The Metropolitan Police say they are not now treating Dr Butler's mishap as a suspected mugging, but as missing property.
Yesterday, the bishop broke his silence on the riddle of the events to say he is suffering from amnesia and undergoing medical tests, amid suggestions he may have suffered a minor stroke.
On the Today programme, Dr Butler said he had still not recovered any memory since the early stages of the party.
"It is very worrying. I still have amnesia," he said. "I am having extensive medical tests. They are still going on. I remember nothing from the time of leaving the party until I got back to my home. I am just hoping there are no long-term ill effects." He said police had traced his journey home using his Oyster card. After leaving the embassy, he walked to Green Park Tube station, took the Jubilee line to London Bridge, then the Northern Line to Tooting Bec before boarding a bus to his Streatham home. It was not immediately clear why he did not take the more direct route of walking to Victoria station and taking an overground train to Streatham.
Under questioning from John Humphrys, Dr Butler strenuously denied that he was the worse for wear. He said: "I have been going to receptions for 20 years as a bishop. It was entirely out of character if I was drunk. There are strange elements to this story. I really do defy anyone who's had too much to drink to make that journey.
"I am very careful at such receptions. Normally I have a glass or two of wine and I enjoy talking to people. I don't get drunk frequently. I wouldn't be able to do my job if I did."
Staff at the embassymaintained a studious silence last night about events at the party. A source said: "We don't want to add to any more publicity."
But Dr Butler, who has dismissed claims that his ill fortune is a resigning matter, will not be relishing a period in the spotlight which saw him pilloried on the BBC's Have I Got News for You by the Newsnight presenter Emily Maitlis, a guest at the party.
Dr Butler was appointed to Southwark in 1998, a job he was awarded ahead of a little-known Welsh bishop, Rowan Williams. Although seen as doctrinally orthodox, the bishop, who is married with two children, has not been afraid of adopting forthright positions on issues from approving gay marriages for homosexual clergy.
He is popular and has received support from parishioners and clergy. He writes a column for the local newspaper, which is called "Mitre kind of town".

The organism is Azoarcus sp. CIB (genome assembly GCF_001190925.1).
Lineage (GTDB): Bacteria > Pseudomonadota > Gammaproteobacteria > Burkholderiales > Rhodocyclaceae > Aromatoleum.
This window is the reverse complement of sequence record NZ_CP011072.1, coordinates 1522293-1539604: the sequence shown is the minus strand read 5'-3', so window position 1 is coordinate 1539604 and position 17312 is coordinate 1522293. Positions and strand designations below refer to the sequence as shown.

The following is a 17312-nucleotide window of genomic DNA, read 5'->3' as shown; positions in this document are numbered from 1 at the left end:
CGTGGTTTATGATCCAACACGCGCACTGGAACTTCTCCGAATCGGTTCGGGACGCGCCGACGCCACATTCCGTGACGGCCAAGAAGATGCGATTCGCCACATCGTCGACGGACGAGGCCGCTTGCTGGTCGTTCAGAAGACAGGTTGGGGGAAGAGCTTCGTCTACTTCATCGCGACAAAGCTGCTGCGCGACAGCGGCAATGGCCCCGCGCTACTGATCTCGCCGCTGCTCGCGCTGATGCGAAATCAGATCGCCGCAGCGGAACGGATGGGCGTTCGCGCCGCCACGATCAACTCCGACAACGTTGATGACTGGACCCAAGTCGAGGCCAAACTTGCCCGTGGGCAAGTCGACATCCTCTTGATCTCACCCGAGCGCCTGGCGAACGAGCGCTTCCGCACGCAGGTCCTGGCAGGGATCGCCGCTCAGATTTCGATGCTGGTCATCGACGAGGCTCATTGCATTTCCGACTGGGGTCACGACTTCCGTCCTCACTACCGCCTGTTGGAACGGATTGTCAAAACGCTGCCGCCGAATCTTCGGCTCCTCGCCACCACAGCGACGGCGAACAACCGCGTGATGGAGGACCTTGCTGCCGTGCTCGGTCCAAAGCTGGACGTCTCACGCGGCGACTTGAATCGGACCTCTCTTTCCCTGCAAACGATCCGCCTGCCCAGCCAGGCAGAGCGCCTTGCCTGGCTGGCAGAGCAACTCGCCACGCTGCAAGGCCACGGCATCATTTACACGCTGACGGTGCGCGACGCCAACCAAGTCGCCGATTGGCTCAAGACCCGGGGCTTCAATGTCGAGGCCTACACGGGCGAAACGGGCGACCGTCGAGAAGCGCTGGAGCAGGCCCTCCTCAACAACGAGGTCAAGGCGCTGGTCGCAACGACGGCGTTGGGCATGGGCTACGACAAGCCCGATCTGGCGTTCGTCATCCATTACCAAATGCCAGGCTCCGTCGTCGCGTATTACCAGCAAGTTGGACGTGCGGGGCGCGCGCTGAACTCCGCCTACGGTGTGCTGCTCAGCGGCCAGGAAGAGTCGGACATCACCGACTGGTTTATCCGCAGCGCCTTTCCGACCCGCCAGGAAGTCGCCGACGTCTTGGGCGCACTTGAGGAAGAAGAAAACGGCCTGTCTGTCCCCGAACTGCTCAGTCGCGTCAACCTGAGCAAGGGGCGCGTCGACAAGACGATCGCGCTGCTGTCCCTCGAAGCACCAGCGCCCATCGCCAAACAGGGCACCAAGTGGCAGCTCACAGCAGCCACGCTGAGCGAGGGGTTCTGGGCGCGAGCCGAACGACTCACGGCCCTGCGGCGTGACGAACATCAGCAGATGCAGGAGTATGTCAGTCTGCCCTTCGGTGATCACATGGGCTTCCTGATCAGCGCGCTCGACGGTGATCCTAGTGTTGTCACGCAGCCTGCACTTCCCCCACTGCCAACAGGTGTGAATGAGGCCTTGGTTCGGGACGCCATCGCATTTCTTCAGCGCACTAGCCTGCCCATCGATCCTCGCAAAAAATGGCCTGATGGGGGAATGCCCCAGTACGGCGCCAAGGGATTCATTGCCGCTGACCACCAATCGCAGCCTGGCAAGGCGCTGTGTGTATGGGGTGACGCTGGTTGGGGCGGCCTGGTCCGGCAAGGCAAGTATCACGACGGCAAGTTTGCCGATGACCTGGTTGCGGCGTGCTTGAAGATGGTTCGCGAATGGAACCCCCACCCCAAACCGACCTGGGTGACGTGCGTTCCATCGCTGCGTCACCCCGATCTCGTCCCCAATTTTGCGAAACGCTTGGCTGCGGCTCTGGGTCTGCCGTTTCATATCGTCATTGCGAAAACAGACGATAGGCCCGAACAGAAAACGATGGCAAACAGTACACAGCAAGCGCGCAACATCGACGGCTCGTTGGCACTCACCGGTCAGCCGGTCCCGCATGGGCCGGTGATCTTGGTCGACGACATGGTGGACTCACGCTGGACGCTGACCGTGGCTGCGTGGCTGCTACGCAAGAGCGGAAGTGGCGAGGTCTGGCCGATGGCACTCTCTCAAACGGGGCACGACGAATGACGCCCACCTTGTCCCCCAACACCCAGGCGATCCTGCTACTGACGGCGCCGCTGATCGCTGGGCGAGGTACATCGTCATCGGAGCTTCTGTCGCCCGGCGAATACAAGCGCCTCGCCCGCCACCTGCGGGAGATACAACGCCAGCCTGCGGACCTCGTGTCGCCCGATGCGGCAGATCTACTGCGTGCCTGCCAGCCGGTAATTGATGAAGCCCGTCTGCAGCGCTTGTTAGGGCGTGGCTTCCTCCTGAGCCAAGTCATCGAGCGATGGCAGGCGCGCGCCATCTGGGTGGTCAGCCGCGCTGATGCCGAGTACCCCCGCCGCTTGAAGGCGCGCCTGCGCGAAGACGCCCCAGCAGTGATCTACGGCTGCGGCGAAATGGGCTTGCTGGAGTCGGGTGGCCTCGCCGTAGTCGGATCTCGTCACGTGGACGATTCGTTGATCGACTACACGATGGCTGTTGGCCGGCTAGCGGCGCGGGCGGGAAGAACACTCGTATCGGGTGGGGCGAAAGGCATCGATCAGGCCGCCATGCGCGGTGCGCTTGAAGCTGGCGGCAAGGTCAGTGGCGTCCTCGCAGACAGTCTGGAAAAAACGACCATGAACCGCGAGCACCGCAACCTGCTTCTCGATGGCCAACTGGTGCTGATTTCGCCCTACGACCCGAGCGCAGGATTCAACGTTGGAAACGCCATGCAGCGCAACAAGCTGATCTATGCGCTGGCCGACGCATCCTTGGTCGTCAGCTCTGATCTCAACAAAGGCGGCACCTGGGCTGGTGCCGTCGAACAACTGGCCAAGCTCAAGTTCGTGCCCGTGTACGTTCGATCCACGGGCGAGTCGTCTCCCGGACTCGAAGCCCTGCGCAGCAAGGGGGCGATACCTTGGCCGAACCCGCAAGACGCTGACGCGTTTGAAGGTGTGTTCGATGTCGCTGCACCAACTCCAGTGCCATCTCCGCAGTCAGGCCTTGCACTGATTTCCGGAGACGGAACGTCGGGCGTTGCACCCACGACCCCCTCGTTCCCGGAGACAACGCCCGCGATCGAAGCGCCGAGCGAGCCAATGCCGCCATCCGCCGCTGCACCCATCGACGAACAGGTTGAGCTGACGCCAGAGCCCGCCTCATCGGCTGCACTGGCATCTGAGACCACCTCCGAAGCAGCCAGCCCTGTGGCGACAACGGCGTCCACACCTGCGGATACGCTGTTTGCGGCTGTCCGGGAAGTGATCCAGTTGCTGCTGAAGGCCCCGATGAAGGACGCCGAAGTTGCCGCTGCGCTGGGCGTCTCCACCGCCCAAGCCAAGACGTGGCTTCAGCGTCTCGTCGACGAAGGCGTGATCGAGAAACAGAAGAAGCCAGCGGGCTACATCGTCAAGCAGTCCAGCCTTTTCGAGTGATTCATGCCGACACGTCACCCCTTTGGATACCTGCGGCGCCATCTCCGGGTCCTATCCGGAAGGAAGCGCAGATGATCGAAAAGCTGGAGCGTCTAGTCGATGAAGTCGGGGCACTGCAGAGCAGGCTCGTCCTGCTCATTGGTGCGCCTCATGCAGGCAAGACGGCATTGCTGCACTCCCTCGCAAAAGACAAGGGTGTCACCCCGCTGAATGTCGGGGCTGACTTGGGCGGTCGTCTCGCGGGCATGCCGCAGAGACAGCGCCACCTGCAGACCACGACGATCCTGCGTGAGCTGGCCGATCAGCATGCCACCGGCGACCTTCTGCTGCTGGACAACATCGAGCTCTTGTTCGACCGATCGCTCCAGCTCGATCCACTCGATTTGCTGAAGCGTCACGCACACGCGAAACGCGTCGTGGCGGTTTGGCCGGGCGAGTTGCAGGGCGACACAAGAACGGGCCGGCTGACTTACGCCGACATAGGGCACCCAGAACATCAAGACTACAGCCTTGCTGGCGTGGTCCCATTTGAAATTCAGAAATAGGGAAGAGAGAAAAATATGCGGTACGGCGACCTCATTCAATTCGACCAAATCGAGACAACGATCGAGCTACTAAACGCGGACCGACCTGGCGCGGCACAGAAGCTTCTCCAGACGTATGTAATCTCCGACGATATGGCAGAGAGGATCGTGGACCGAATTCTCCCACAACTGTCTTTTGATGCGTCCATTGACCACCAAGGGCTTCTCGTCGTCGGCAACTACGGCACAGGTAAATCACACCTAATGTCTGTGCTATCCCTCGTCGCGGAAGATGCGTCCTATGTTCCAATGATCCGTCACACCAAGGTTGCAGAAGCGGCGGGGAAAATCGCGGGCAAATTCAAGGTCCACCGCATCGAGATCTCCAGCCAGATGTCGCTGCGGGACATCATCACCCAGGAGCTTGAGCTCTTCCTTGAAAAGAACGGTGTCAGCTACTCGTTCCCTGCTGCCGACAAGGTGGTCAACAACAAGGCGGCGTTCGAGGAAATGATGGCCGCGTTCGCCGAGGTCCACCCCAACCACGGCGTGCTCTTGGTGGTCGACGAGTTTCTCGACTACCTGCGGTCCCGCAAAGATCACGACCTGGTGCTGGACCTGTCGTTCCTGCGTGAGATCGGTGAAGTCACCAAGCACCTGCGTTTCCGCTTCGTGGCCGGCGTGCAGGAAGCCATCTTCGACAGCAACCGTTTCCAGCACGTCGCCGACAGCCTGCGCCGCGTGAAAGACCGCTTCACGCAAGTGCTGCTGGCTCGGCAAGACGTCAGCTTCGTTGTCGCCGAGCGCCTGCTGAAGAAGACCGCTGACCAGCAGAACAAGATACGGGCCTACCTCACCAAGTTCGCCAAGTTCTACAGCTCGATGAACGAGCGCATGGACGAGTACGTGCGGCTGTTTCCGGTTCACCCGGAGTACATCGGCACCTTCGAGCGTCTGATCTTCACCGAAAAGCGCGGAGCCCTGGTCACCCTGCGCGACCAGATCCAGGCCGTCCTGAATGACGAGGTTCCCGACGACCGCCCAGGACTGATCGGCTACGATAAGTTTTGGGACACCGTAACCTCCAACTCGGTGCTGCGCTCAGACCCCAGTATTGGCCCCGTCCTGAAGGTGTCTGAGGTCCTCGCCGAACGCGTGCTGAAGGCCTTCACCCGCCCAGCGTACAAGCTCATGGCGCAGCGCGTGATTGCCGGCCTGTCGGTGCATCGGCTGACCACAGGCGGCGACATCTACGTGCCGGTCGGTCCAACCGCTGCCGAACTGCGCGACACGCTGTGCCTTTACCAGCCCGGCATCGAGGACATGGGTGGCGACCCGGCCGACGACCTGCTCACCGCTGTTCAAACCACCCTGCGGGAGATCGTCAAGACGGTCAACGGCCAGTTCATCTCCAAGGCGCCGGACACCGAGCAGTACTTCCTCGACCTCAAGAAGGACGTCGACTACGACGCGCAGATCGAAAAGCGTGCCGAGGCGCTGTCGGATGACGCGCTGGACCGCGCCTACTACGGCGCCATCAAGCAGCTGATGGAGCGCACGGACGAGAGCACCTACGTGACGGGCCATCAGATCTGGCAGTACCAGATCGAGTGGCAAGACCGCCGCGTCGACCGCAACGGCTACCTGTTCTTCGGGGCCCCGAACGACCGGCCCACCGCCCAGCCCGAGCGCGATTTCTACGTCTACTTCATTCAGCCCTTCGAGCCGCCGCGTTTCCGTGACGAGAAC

Despite calls for his resignation from some clergy who have accused him of hypocrisy in his attitude towards drinking to excess, it seems unlikely that Dr Butler will have to pay for his night out with his job.
Aides said doctors were investigating whether a brain bleed caused by a small clot could have caused erratic actions. A senior clergyman said: "We are thinking it is possible that Tom had a minor stroke. That would explain his behaviour."
Certainly, the bishop was not prepared yesterday to accept his part in the strangest aspect of the saga, describing the story of his alleged discovery in the Mercedes as "very strange" and questioning whether he could have broken into it. He said his briefcase had been returned to him not by police but by a news agency and national newspaper.
Raising the fact that his phone has yet to be recovered, he added: "My injuries are still compatible with my mobile having been stolen. I certainly don't think it is a resigning matter. All I know is I arrived home with extensive wounds."
Mr Sumpter says he is the victim of false suspicions, while critics of Dr Butler have quoted at him St Paul's Epistle to Timothy: "A bishop then must be blameless... of good behaviour, given to hospitality, apt to teach; not given to wine."
As Dr Butler returned to his "Thought for the Day" slot yesterday with a homily on the plight of Bethlehem, some may have seen a retort in his decision to quote Shakespeare's The Merchant of Venice. He said: "The quality of mercy is not strained. It droppeth as the gentle rain from heaven/Upon the place beneath: it is twice blessed/It blesseth him that gives him and him that takes."